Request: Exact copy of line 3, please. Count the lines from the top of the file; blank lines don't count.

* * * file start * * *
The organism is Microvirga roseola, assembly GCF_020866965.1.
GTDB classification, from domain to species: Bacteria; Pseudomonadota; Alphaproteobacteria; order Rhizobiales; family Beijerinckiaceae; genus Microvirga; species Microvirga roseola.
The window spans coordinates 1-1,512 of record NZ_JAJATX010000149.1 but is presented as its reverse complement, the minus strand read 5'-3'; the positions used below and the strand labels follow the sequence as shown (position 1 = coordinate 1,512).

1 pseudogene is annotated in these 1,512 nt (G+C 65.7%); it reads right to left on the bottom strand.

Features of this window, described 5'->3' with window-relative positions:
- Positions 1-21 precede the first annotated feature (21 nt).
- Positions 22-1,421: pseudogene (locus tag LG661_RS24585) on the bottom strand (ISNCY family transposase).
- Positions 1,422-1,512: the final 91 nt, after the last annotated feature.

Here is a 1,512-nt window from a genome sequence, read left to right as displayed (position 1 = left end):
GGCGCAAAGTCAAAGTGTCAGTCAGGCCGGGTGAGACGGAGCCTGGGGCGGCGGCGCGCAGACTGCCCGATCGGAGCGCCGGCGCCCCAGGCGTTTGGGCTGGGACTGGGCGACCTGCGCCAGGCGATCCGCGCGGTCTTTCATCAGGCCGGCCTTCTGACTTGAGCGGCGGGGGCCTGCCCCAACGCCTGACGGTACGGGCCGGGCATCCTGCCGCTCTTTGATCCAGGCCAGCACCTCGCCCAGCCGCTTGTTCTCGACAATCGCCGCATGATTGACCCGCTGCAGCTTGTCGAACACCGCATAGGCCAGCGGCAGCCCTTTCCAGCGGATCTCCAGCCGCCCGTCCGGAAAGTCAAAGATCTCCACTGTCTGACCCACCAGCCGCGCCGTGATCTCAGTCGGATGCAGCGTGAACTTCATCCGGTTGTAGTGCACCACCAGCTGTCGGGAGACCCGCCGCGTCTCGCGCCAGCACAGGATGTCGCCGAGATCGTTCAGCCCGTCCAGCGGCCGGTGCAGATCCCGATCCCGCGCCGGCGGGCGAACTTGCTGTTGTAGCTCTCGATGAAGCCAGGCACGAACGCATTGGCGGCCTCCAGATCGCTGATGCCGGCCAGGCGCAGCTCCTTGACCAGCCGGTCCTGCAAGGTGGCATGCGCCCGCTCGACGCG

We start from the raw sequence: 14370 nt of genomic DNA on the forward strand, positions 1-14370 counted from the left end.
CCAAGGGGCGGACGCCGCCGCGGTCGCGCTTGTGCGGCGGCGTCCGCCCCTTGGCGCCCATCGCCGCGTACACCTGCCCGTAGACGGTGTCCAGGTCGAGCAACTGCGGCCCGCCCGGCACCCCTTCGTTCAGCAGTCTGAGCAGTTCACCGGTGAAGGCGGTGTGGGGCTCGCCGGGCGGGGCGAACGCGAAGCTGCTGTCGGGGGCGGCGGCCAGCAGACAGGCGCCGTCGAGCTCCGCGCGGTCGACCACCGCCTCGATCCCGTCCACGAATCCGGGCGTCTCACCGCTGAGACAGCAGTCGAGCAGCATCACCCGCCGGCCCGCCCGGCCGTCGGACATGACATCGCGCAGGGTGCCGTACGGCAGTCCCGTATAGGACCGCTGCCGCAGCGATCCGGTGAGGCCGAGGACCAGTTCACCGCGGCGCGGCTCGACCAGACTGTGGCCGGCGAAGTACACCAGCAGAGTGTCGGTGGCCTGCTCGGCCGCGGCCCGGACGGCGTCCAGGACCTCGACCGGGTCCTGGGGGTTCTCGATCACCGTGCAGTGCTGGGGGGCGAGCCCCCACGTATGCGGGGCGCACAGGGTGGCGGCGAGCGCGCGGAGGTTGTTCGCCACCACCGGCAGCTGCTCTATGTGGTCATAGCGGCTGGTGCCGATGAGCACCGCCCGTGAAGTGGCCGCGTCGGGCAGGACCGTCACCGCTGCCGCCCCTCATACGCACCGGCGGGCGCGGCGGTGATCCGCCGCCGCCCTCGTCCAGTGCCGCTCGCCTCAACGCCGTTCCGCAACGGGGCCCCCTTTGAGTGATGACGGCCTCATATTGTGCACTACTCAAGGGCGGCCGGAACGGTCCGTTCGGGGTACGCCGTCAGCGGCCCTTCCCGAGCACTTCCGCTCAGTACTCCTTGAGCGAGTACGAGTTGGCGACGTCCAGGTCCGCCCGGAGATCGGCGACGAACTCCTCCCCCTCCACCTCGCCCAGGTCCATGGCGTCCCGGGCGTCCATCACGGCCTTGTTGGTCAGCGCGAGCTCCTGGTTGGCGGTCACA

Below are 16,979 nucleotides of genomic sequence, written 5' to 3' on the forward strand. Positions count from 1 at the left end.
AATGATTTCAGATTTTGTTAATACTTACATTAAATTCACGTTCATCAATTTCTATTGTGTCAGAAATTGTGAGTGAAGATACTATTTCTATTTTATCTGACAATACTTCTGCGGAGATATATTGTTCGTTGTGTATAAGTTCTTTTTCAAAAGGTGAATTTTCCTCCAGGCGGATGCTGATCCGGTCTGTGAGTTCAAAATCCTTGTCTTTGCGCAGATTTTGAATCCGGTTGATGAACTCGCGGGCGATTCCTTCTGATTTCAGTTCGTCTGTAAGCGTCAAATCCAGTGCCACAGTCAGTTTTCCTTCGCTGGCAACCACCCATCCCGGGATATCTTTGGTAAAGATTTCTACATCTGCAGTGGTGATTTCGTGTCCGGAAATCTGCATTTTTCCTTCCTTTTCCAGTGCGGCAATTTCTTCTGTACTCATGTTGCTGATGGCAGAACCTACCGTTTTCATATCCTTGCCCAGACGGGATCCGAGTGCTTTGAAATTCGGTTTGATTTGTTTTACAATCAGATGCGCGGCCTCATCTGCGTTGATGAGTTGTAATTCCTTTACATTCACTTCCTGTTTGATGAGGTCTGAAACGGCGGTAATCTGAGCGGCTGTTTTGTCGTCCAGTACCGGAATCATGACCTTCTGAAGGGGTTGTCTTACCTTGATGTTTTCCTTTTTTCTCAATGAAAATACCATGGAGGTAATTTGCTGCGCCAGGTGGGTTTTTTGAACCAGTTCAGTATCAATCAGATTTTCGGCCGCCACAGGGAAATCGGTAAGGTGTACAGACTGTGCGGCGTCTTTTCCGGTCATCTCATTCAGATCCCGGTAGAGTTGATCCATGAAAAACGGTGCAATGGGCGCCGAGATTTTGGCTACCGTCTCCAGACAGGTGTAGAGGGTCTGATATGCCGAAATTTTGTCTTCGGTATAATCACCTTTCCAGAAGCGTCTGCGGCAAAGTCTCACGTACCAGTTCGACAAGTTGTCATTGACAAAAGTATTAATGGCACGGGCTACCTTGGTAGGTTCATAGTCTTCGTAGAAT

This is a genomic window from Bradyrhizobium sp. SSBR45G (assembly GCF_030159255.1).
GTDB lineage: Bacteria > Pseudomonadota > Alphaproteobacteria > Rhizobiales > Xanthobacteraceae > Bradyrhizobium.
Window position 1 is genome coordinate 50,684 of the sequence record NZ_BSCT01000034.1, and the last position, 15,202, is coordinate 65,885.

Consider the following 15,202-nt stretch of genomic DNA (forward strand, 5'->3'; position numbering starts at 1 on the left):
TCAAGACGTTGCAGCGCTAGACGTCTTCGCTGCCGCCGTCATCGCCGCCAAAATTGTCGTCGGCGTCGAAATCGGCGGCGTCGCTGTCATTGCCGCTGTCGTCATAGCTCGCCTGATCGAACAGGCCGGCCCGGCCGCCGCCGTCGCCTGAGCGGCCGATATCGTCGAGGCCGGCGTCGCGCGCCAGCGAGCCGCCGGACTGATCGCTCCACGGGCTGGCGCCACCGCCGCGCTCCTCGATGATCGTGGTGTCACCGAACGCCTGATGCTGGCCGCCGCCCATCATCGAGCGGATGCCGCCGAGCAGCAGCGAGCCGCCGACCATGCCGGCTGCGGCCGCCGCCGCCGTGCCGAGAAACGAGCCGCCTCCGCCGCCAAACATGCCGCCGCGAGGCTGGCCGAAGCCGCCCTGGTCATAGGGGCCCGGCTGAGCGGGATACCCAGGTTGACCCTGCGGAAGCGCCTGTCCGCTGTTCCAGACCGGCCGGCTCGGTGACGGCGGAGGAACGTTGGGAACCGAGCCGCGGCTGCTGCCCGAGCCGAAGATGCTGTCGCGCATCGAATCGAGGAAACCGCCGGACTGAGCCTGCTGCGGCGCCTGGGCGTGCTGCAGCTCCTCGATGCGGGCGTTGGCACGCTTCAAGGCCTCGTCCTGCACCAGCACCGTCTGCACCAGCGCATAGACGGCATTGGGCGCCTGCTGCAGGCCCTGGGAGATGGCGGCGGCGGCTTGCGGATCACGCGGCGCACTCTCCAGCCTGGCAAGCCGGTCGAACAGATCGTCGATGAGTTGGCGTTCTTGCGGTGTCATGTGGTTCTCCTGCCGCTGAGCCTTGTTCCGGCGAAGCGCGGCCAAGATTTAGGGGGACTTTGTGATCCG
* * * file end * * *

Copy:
The window spans coordinates 1-1,512 of record NZ_JAJATX010000149.1 but is presented as its reverse complement, the minus strand read 5'-3'; the positions used below and the strand labels follow the sequence as shown (position 1 = coordinate 1,512).